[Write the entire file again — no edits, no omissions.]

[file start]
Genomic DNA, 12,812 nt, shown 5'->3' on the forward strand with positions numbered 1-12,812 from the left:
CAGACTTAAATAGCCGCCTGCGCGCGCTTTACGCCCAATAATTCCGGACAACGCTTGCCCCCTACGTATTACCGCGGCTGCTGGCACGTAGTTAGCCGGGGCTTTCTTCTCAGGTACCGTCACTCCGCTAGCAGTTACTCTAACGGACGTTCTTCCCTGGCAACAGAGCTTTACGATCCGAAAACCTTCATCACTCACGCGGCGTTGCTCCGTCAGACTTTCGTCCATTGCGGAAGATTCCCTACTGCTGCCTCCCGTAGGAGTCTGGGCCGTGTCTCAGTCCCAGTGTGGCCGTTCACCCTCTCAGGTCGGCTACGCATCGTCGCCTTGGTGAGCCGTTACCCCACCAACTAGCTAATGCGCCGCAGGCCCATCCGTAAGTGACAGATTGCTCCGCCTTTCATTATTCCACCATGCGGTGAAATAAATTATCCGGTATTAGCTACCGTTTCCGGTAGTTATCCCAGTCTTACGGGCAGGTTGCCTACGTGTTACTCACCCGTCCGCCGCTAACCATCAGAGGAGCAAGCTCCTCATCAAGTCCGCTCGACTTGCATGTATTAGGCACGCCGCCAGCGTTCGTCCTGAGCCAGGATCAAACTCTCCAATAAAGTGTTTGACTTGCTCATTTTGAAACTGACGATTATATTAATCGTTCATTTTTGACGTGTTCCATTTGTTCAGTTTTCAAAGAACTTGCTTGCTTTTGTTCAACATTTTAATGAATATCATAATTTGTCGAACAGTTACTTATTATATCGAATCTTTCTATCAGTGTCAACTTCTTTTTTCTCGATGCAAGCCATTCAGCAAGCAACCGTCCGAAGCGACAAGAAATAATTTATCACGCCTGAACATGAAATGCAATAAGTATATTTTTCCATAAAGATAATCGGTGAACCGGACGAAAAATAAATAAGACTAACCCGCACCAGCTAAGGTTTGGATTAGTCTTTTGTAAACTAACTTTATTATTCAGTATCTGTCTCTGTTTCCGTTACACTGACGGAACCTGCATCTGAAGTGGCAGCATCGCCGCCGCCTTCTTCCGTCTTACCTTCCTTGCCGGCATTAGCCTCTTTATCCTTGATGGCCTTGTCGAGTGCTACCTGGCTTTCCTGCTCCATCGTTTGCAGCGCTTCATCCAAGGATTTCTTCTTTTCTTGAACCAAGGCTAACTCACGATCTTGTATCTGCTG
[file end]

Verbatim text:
Genomic DNA, 12,812 nt, shown 5'->3' on the forward strand with positions numbered 1-12,812 from the left:
CAGACTTAAATAGCCGCCTGCGCGCGCTTTACGCCCAATAATTCCGGACAACGCTTGCCCCCTACGTATTACCGCGGCTGCTGGCACGTAGTTAGCCGGGGCTTTCTTCTCAGGTACCGTCACTCCGCTAGCAGTTACTCTAACGGACGTTCTTCCCTGGCAACAGAGCTTTACGATCCGAAAACCTTCATCACTCACGCGGCGTTGCTCCGTCAGACTTTCGTCCATTGCGGAAGATTCCCTACTGCTGCCTCCCGTAGGAGTCTGGGCCGTGTCTCAGTCCCAGTGTGGCCGTTCACCCTCTCAGGTCGGCTACGCATCGTCGCCTTGGTGAGCCGTTACCCCACCAACTAGCTAATGCGCCGCAGGCCCATCCGTAAGTGACAGATTGCTCCGCCTTTCATTATTCCACCATGCGGTGAAATAAATTATCCGGTATTAGCTACCGTTTCCGGTAGTTATCCCAGTCTTACGGGCAGGTTGCCTACGTGTTACTCACCCGTCCGCCGCTAACCATCAGAGGAGCAAGCTCCTCATCAAGTCCGCTCGACTTGCATGTATTAGGCACGCCGCCAGCGTTCGTCCTGAGCCAGGATCAAACTCTCCAATAAAGTGTTTGACTTGCTCATTTTGAAACTGACGATTATATTAATCGTTCATTTTTGACGTGTTCCATTTGTTCAGTTTTCAAAGAACTTGCTTGCTTTTGTTCAACATTTTAATGAATATCATAATTTGTCGAACAGTTACTTATTATATCGAATCTTTCTATCAGTGTCAACTTCTTTTTTCTCGATGCAAGCCATTCAGCAAGCAACCGTCCGAAGCGACAAGAAATAATTTATCACGCCTGAACATGAAATGCAATAAGTATATTTTTCCATAAAGATAATCGGTGAACCGGACGAAAAATAAATAAGACTAACCCGCACCAGCTAAGGTTTGGATTAGTCTTTTGTAAACTAACTTTATTATTCAGTATCTGTCTCTGTTTCCGTTACACTGACGGAACCTGCATCTGAAGTGGCAGCATCGCCGCCGCCTTCTTCCGTCTTACCTTCCTTGCCGGCATTAGCCTCTTTATCCTTGATGGCCTTGTCGAGTGCTACCTGGCTTTCCTGCTCCATCGTTTGCAGCGCTTCATCCAAGGATTTCTTCTTTTCTTGAACCAAGGCTAACTCACGATCTTGTATCTGCTG